I am hoping and praying that the next Trek movie will PLEASE bring us closer to the spirit of the original — it’s about missions and exploring new worlds, (in an allegorical fashion) and tapping into the souls of the original characters. Indeed, the more I see how this movie series is aiming toward more and more ACTION, I am more convinced that this reboot would be served far, far better as a new TV SERIES. After all, the main point of Star Trek was NOT all-action-all-the-time, it was morality tales wrapped as science fiction. Star Trek also had key drama and soul in it’s best tales (Think The City On the Edge of Forever and Journey To Babel) and consider how so many of the best Dramas today are NOT multi-plex slugfests, but thoughtful, mature, and riveting TV series (mostly on cable, like Mad Men and Breaking Bad).
I seriously wish that Paramount would consider turning this Star Trek reboot back into the the format it worked in best: Television, preferable cable or even Netflix where it could thrive without the restrictions of broadcast television. Could you imagine how great it could be if we saw this cast and this Enterprise on a weekly basis — it would be worth every cent to have this rebooted cast grow and emerge as a great drama ensemble, not just a shoot-em-up summer blockbuster every few years. (Besides, Leonard Nimoy isn’t getting any younger, and I want to see how Spock Prime brings back New Vulcan!) That would make Trek shine again as the cornerstone of sci-fi entertainment that it was destined to be. Please Paramount, Bring this version to TV where it belongs. Keep the whole cast (except maybe for Scotty’s little pal) and please lets pick up where The Original Series left off.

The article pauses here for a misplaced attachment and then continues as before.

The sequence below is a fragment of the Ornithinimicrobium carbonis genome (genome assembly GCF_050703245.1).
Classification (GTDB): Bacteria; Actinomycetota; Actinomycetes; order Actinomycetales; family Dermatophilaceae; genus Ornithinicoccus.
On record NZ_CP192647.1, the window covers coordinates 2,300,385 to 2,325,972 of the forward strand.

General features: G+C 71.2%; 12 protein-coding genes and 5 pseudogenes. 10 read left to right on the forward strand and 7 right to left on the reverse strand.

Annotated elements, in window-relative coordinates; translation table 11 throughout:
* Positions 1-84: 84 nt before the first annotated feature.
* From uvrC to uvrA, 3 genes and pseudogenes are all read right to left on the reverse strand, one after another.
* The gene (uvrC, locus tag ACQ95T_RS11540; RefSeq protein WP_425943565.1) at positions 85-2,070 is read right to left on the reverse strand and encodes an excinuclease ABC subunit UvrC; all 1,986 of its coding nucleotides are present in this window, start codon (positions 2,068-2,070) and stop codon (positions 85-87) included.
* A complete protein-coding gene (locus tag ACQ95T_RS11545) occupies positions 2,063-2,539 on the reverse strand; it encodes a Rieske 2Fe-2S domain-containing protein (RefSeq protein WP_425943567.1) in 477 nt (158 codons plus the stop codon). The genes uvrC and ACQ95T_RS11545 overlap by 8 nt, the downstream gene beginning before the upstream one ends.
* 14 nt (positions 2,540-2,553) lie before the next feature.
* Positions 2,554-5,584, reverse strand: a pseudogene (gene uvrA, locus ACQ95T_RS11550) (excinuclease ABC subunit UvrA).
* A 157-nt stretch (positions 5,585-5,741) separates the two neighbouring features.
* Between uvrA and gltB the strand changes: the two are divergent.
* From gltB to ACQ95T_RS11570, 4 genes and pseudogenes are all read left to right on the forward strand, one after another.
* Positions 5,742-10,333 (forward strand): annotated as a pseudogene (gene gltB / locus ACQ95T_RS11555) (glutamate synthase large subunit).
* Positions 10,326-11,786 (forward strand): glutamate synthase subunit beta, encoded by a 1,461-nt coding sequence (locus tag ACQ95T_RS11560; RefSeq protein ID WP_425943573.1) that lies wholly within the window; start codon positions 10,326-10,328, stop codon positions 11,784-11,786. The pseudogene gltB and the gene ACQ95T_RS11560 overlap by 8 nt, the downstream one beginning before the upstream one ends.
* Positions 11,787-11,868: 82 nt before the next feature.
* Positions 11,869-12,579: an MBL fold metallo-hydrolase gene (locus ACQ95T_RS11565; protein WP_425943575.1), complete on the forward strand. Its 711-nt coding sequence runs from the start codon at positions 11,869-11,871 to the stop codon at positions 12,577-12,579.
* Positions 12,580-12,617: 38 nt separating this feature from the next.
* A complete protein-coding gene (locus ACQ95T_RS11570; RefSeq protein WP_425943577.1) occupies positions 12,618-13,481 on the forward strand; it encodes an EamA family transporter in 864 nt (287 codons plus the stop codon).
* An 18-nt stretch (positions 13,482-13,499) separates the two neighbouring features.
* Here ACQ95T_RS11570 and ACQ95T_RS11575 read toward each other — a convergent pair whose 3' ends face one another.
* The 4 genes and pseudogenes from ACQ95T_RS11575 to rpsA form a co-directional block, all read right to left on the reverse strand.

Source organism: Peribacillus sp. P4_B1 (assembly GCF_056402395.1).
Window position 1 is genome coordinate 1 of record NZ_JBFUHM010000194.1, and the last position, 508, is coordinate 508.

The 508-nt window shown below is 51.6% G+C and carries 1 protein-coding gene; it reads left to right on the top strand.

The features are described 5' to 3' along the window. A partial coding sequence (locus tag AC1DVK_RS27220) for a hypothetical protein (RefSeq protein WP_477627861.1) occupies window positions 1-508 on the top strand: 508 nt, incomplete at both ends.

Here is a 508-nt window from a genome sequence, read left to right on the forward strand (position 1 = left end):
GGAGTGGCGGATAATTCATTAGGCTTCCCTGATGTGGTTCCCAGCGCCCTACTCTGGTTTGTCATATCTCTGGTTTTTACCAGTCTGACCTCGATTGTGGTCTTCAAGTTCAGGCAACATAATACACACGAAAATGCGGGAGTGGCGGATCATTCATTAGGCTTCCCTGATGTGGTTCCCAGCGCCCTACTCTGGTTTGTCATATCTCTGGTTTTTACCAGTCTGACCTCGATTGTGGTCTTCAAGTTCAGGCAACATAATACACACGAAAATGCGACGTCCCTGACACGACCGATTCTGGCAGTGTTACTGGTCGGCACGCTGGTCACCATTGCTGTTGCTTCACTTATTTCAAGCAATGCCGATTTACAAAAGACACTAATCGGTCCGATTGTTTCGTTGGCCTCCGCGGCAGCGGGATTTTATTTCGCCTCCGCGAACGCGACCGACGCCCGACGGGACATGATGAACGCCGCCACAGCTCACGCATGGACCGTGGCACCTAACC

By the way, I did pre-order this movie on Amazon (1/2 price), I hope if maybe I watch it a few more times, I’ll like it better, and maybe I will. But in the meantime, I implore all unborn Trekkies to please just watch the original 79. Enough said.
9 thoughts on ““Mr. Abrams, Did You Break My Star Trek?” a.k.a – My Review of Star Trek: Into Darkness (With many Spoilers)”
I am glad that you hate the movie as much as I do, but I don’t feel (as you seem to) an obligation to like/excuse something because it is called “Star Trek.” I did not like the first movie and I don’t like the second, and I won’t be seeing the third. These are more “crap we own the copyright to already so let’s make more of it and get some money.” Give me “Star Trek Continues” over this bilge any day.
Star Trek TOS has been made, it’s (it is) done, and we can watch it anytime. I have my original DVDs, without any add-ons made by little kids trying to impress by doing better effects than the mid-1960s could do. What made Star Trek Star Trek was the vision of the not-pleasant Gene Roddenberry, the writers, the actors, the mood and interests and direction of the time it was made, and the way TV shows were made at the time. Star Trek Continues does a great job with its (possesive) single effort, I think, but these movies are not trying that — they’re “a modern take” on Star Trek, so we get no minorities beyond what’s necessary, the women are ridiculous, and so are the men. Lots of boom boom and CGI and stupid dialog, which is not Star Trek at all. One star would be generous.
I can’t go as far as saying I hate it, but I didn’t love it as much as the first. There was (and is) plenty of room for improvement in a sequel – for starters, get a decent science fiction writer who knows and loves Star Trek, and respects its origins. I think the first movie was better in this aspect. But this one was all rehash and, in thinking it was honoring the original in making numerous (often cloying) references to it, was actually making it worse. I still have a bit of hope here, for I do like the cast, but I sincerely hope the next one will not be written for the fast and furious action crowd who have no inkling of what Trek is all about. I want an intelligent, grown up Trek movie that can stand alone without resorting to blasting and frat boy fetishes. I want good drama, and less attitude. And I still think it would work better back on TV, where it could be more introspective and better drama (with good humor too). But I’m not holding my breath.
I actually did like the 2009 film, very much. I thought they’d understood. Then came Into Darkness. I actually have bought the DVD, as I am a Star Trek fan, but I haven’t been able to bear to take the wrapping off yet. Therese, I agree with your comments, but wouldn’t have put it as high as 3 7/8ths! It was deeply insulting to the franchise and to us.